When you set up Currence, you work with your financial advisor to determine how much money you want to save for your emergency fund. This is your “Target,” and it can be whatever you’re comfortable with. Your advisor can also help you decide how much income you’d like to take each month. Just know that you have complete control over all the functions of your Currence account, not your advisor. It’s your choice!
How Much Should You Have in Savings?
This is going to depend on what you want to do with your finances, ultimately. A good rule of thumb for most people is to have 3-6 months of expenses saved up. So if you spend $4,000 a month, you might want to set your Target anywhere from $12,000 to $24,000.
However, when you use Currence, one of the objectives you may have is to save to your Target, then use the excess to invest for passive income or even start a whole life insurance policy. That may or may not impact how much you want to Target in your Reservoir™. Speaking with your advisor about your vision for the future and how you want to use your money can help you both gain clarity about the right Target for you personally.
When to Use Your Emergency Fund
So you’ve got an emergency fund… when should you use it? Only you’ll know what constitutes an emergency, yet generally, you can categorize it as something you didn’t expect to pay. Sometimes, you may have small “emergencies” that you can cover from your monthly cash flow with no issue. That might be a $20 parking ticket, or something else.
Otherwise, if you can’t cover the expense from your cash flow and you don’t want to put it on a credit card, use your emergency fund. It’s difficult to dictate what you should and shouldn’t do, because it’s going to depend on your circumstances at the time. You might have no problem paying off the credit card balance in a month or two, and you don’t want to withdraw from your Reservoir™ for it. That’s fine!
If you’re stuck in analysis paralysis, think about how you want the following months to go. Do you want to be making payments? Do you want to decrease your savings capacity for a few months? Will your Reservoir™ bounce back quickly? Is it worth disturbing the Reservoir™ or can I make a small lifestyle sacrifice somewhere? Only you know those answers.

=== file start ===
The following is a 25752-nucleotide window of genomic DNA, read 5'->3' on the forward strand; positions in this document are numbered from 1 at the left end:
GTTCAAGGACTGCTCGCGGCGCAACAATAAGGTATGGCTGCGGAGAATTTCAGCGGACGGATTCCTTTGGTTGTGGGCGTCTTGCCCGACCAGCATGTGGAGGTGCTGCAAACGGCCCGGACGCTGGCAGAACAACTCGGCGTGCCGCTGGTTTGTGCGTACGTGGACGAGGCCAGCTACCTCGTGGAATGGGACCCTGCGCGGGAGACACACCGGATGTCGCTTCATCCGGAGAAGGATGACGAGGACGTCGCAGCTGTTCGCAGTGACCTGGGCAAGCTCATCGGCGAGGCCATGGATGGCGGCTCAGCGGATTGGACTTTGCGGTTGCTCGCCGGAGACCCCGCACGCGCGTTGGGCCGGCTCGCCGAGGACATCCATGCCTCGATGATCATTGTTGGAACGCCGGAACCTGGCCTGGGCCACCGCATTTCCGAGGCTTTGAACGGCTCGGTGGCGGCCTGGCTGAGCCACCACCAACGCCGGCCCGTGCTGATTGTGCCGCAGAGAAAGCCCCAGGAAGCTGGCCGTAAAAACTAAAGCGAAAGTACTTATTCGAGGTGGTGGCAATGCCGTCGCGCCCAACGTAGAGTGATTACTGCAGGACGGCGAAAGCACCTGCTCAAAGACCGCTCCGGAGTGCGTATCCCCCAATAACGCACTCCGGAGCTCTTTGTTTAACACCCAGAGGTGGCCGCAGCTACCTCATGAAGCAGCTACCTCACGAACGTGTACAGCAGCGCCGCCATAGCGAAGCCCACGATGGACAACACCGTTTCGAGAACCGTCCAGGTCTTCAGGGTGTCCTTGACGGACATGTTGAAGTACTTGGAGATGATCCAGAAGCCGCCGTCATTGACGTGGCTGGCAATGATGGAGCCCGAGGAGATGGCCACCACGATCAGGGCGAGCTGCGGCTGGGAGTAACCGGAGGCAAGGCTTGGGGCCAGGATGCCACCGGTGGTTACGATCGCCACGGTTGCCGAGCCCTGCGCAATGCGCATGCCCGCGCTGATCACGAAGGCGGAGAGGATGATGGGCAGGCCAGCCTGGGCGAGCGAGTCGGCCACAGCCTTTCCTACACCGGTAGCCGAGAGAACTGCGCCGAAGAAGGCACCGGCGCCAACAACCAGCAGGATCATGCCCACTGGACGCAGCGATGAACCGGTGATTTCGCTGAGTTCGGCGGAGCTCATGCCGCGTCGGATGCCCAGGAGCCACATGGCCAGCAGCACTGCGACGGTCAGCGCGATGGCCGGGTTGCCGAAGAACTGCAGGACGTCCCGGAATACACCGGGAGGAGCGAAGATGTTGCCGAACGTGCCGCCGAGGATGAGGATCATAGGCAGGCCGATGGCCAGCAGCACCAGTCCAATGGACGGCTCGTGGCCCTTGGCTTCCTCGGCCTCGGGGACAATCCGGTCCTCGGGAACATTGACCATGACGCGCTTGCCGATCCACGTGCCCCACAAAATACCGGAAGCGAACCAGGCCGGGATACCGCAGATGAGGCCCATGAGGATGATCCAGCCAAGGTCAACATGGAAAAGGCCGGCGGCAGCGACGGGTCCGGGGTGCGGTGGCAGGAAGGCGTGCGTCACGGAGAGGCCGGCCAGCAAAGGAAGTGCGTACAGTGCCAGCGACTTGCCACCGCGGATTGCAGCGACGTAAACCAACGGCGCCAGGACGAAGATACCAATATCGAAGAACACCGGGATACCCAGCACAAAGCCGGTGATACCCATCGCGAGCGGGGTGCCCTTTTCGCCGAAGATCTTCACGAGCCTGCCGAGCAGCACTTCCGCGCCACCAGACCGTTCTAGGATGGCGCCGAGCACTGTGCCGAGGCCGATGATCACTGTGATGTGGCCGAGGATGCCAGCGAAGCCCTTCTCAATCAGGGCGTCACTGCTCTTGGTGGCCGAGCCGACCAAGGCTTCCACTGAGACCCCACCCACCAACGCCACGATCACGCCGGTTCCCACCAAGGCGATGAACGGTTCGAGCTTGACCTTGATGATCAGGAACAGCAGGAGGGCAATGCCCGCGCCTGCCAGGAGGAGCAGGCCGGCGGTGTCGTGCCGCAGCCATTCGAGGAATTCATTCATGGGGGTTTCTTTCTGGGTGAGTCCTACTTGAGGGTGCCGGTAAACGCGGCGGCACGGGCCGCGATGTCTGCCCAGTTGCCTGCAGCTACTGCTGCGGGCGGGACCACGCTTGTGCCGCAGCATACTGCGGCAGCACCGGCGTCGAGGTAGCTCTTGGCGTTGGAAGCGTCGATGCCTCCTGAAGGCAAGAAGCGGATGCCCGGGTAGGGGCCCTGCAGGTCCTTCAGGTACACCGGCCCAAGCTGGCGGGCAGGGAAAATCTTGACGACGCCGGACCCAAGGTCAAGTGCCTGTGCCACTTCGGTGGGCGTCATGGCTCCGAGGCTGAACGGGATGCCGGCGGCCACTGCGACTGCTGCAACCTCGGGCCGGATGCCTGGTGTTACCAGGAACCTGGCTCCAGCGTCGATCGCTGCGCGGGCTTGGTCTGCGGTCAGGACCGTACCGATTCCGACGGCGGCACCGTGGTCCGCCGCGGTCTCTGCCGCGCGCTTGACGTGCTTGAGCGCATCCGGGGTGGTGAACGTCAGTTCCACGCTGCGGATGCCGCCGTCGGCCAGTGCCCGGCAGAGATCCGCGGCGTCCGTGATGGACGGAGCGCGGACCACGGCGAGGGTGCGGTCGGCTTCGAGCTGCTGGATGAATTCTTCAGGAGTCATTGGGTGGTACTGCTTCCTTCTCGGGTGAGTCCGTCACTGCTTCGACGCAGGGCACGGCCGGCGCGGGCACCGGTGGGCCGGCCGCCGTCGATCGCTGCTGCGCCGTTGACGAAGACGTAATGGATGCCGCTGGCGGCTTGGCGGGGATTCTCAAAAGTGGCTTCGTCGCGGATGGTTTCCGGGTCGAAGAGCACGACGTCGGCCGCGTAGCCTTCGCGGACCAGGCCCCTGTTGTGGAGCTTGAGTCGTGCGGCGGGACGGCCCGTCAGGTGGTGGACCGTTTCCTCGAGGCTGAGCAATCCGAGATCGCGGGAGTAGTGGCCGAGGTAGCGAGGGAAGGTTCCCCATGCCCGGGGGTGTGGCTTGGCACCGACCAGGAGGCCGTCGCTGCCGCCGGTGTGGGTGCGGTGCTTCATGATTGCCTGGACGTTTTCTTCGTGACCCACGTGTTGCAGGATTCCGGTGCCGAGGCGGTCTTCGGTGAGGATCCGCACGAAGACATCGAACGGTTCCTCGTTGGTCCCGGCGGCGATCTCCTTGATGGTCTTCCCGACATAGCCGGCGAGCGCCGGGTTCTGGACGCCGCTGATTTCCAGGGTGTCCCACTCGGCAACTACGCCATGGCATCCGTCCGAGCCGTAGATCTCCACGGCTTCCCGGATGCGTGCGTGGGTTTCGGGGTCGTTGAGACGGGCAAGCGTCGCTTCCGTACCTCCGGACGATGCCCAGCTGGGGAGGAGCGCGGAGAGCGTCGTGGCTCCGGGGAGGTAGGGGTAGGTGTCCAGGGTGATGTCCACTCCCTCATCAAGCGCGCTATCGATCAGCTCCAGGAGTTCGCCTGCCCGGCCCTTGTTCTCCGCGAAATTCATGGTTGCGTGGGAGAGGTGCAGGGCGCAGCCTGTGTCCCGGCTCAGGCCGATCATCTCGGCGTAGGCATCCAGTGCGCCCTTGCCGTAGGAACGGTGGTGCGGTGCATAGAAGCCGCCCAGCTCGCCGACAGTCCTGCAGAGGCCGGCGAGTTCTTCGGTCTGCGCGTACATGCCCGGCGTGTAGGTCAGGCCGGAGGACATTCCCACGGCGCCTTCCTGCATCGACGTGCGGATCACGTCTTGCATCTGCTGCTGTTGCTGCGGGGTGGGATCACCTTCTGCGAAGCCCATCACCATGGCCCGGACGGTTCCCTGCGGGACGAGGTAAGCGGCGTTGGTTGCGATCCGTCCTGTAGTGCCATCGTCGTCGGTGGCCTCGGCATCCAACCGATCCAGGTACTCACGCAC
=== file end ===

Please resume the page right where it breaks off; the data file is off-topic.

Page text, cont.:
Capitalize on Opportunities with an “Opportunity Fund”
So what’s an emergency AND opportunity fund? It’s something that is the best of both worlds: money for emergencies, and money to partake in opportunities. Opportunities can look like just about anything. It could be a once-in-a-lifetime travel opportunity, or it could be an investment that seems like it was made for you. An opportunity could be an old car you’ve always wanted to fix up, or it could be starting the business you’ve been dreaming of. There’s no one way to define an opportunity, except to note that opportunities often require cash.
When you combine Currence and whole life insurance, you create an emergency/opportunity system. Your Currence Reservoir™ covers your emergency expenses. Then, when you reach your target, you can start funding a whole life insurance policy that can be used for funding opportunities. This is a powerful combination that ensures you are protected and have plenty of capital for whatever life throws.
Not to mention, when you use a policy loan for opportunities you get the added benefit of leverage. If you leverage other people’s money (the insurance company’s) then you can create powerful results. Suddenly you have a real estate property funded by OPM and paid by the tenants, and you get to benefit from the cash flow.
Ready to Start Your Emergency and Opportunity Fund?
If you’re ready to get started, we can help you enroll in Currence or get started with a whole life insurance policy. If you’re not sure of the best order of operations, let’s talk and get you headed on the right path. Have questions? Send them to us at firstname.lastname@example.org.